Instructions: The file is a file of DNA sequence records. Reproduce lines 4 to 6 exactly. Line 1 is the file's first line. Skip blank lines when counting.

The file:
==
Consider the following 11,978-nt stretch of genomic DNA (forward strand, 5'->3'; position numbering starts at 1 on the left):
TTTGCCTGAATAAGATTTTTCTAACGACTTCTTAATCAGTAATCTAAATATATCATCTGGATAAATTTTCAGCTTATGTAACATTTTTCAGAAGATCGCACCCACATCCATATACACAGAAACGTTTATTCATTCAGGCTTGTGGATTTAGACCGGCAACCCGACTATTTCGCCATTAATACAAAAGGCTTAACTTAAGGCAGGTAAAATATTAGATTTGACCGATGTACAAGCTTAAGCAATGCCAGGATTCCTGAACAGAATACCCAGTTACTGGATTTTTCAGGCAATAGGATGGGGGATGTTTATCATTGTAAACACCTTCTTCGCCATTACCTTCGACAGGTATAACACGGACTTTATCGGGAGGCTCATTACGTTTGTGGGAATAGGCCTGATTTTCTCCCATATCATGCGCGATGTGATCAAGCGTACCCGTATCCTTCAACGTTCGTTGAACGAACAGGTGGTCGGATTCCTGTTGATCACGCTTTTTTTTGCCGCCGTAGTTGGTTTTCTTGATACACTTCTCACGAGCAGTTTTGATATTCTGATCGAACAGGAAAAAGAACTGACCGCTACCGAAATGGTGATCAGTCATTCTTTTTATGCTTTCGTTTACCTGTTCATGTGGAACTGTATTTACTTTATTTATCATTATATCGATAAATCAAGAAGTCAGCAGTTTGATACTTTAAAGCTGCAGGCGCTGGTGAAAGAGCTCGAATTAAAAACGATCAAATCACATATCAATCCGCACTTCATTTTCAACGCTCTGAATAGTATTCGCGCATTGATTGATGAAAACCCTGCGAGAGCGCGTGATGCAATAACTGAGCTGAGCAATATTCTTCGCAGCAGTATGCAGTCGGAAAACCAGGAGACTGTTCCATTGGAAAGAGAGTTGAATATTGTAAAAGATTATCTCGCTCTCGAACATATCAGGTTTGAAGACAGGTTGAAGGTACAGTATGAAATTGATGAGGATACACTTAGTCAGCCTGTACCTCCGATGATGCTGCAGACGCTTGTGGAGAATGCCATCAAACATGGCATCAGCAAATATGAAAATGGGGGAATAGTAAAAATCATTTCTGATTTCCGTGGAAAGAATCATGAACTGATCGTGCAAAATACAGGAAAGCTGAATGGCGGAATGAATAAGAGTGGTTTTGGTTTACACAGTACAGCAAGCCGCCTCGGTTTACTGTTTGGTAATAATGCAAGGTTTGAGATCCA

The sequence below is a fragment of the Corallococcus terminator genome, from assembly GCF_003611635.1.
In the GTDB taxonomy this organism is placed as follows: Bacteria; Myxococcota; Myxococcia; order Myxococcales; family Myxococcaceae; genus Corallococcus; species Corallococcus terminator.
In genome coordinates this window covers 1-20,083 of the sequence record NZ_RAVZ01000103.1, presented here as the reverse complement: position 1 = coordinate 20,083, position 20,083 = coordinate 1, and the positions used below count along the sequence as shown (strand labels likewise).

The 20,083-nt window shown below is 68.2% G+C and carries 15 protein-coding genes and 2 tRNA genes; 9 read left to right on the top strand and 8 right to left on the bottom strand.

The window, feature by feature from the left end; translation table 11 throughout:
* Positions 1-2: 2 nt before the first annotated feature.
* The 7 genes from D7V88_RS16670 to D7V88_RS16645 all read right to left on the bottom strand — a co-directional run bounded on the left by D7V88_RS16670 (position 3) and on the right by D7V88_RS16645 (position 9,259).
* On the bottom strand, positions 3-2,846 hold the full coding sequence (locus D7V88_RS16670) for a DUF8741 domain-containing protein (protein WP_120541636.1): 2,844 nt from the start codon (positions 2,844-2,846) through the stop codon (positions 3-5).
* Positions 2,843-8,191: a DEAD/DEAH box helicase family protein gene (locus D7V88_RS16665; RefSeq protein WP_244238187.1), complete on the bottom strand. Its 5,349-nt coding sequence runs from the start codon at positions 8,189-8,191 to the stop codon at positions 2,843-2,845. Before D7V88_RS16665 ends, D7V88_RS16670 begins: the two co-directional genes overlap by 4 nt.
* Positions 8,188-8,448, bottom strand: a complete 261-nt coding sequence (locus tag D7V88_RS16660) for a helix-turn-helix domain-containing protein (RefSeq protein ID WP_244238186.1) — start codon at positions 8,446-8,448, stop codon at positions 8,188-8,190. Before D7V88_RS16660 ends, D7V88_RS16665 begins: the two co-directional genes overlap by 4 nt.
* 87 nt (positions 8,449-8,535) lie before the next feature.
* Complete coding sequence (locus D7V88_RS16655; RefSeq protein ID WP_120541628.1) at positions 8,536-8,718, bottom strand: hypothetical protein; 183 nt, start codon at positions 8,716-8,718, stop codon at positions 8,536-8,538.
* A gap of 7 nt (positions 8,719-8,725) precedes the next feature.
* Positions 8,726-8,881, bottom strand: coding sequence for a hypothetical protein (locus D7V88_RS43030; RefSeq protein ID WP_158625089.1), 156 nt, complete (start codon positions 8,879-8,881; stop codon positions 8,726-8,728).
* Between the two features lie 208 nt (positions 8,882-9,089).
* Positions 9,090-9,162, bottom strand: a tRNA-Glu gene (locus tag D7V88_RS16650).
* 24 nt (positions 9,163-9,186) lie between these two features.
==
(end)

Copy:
In the GTDB taxonomy this organism is placed as follows: Bacteria; Myxococcota; Myxococcia; order Myxococcales; family Myxococcaceae; genus Corallococcus; species Corallococcus terminator.
In genome coordinates this window covers 1-20,083 of the sequence record NZ_RAVZ01000103.1, presented here as the reverse complement: position 1 = coordinate 20,083, position 20,083 = coordinate 1, and the positions used below count along the sequence as shown (strand labels likewise).

The 20,083-nt window shown below is 68.2% G+C and carries 15 protein-coding genes and 2 tRNA genes; 9 read left to right on the top strand and 8 right to left on the bottom strand.